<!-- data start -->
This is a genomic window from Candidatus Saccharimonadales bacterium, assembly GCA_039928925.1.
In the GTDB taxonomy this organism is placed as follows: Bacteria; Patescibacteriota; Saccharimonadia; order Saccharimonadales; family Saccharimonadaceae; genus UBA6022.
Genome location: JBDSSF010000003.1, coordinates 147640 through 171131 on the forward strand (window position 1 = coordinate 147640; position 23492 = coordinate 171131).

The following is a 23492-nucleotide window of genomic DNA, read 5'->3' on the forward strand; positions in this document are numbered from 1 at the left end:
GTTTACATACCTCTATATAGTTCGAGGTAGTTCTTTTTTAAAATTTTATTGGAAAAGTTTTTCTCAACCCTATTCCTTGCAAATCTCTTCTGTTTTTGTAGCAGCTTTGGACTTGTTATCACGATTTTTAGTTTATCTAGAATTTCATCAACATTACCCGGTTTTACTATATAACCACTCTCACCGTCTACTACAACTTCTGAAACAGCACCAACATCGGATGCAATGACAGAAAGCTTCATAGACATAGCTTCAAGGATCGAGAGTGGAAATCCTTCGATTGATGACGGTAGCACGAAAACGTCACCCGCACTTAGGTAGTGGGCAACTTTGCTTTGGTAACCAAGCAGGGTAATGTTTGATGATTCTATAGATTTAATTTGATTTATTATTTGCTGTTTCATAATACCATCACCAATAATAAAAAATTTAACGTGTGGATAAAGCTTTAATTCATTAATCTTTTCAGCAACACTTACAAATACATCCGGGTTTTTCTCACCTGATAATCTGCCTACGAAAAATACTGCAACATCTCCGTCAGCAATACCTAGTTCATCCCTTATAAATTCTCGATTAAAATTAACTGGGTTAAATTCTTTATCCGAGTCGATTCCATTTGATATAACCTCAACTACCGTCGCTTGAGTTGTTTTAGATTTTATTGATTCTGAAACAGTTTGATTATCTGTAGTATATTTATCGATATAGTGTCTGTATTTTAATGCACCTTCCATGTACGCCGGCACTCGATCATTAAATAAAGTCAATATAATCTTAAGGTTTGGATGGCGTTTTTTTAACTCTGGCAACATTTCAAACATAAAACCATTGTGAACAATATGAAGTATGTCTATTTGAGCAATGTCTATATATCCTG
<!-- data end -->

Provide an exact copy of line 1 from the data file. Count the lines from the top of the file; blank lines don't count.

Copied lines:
This is a genomic window from Candidatus Saccharimonadales bacterium, assembly GCA_039928925.1.